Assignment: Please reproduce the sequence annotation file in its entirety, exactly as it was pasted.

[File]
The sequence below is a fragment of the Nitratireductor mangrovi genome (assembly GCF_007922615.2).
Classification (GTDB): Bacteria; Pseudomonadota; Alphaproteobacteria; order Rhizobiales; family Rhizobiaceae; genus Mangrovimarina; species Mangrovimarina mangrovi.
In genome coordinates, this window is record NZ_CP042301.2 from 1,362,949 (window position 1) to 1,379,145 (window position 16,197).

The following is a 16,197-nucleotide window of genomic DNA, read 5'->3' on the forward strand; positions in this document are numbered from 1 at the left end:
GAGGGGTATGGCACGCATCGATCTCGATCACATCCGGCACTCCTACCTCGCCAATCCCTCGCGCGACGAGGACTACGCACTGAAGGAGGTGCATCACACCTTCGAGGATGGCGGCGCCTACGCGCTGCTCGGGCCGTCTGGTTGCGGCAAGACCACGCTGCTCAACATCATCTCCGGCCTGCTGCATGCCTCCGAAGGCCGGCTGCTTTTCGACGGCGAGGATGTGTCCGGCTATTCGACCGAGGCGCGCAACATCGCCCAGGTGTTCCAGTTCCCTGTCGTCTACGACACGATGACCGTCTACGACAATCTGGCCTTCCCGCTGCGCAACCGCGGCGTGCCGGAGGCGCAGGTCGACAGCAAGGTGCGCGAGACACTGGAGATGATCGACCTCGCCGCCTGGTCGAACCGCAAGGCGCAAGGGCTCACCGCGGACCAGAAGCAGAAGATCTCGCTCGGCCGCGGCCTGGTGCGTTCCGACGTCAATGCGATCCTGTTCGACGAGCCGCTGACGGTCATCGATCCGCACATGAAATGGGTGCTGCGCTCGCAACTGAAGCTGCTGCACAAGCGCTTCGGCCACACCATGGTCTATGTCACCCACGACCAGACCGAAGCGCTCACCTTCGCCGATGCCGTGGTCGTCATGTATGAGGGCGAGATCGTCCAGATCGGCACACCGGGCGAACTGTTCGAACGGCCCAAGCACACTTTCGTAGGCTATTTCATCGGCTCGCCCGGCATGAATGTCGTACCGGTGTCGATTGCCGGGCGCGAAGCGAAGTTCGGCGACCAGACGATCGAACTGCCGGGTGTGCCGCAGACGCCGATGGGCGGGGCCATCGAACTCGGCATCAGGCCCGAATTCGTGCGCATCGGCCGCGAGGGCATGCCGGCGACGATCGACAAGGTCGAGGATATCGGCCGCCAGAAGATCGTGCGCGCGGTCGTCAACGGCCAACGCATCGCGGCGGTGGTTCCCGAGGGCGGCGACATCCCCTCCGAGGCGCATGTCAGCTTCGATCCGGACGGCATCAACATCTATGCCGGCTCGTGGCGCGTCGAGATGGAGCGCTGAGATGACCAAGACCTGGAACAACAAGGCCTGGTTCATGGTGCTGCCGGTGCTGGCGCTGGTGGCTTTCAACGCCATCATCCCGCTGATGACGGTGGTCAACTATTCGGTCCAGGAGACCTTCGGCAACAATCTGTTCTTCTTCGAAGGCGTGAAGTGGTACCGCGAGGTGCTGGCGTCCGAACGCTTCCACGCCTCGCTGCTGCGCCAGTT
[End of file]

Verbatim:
The sequence below is a fragment of the Nitratireductor mangrovi genome (assembly GCF_007922615.2).
Classification (GTDB): Bacteria; Pseudomonadota; Alphaproteobacteria; order Rhizobiales; family Rhizobiaceae; genus Mangrovimarina; species Mangrovimarina mangrovi.
In genome coordinates, this window is record NZ_CP042301.2 from 1,362,949 (window position 1) to 1,379,145 (window position 16,197).

The following is a 16,197-nucleotide window of genomic DNA, read 5'->3' on the forward strand; positions in this document are numbered from 1 at the left end:
GAGGGGTATGGCACGCATCGATCTCGATCACATCCGGCACTCCTACCTCGCCAATCCCTCGCGCGACGAGGACTACGCACTGAAGGAGGTGCATCACACCTTCGAGGATGGCGGCGCCTACGCGCTGCTCGGGCCGTCTGGTTGCGGCAAGACCACGCTGCTCAACATCATCTCCGGCCTGCTGCATGCCTCCGAAGGCCGGCTGCTTTTCGACGGCGAGGATGTGTCCGGCTATTCGACCGAGGCGCGCAACATCGCCCAGGTGTTCCAGTTCCCTGTCGTCTACGACACGATGACCGTCTACGACAATCTGGCCTTCCCGCTGCGCAACCGCGGCGTGCCGGAGGCGCAGGTCGACAGCAAGGTGCGCGAGACACTGGAGATGATCGACCTCGCCGCCTGGTCGAACCGCAAGGCGCAAGGGCTCACCGCGGACCAGAAGCAGAAGATCTCGCTCGGCCGCGGCCTGGTGCGTTCCGACGTCAATGCGATCCTGTTCGACGAGCCGCTGACGGTCATCGATCCGCACATGAAATGGGTGCTGCGCTCGCAACTGAAGCTGCTGCACAAGCGCTTCGGCCACACCATGGTCTATGTCACCCACGACCAGACCGAAGCGCTCACCTTCGCCGATGCCGTGGTCGTCATGTATGAGGGCGAGATCGTCCAGATCGGCACACCGGGCGAACTGTTCGAACGGCCCAAGCACACTTTCGTAGGCTATTTCATCGGCTCGCCCGGCATGAATGTCGTACCGGTGTCGATTGCCGGGCGCGAAGCGAAGTTCGGCGACCAGACGATCGAACTGCCGGGTGTGCCGCAGACGCCGATGGGCGGGGCCATCGAACTCGGCATCAGGCCCGAATTCGTGCGCATCGGCCGCGAGGGCATGCCGGCGACGATCGACAAGGTCGAGGATATCGGCCGCCAGAAGATCGTGCGCGCGGTCGTCAACGGCCAACGCATCGCGGCGGTGGTTCCCGAGGGCGGCGACATCCCCTCCGAGGCGCATGTCAGCTTCGATCCGGACGGCATCAACATCTATGCCGGCTCGTGGCGCGTCGAGATGGAGCGCTGAGATGACCAAGACCTGGAACAACAAGGCCTGGTTCATGGTGCTGCCGGTGCTGGCGCTGGTGGCTTTCAACGCCATCATCCCGCTGATGACGGTGGTCAACTATTCGGTCCAGGAGACCTTCGGCAACAATCTGTTCTTCTTCGAAGGCGTGAAGTGGTACCGCGAGGTGCTGGCGTCCGAACGCTTCCACGCCTCGCTGCTGCGCCAGTT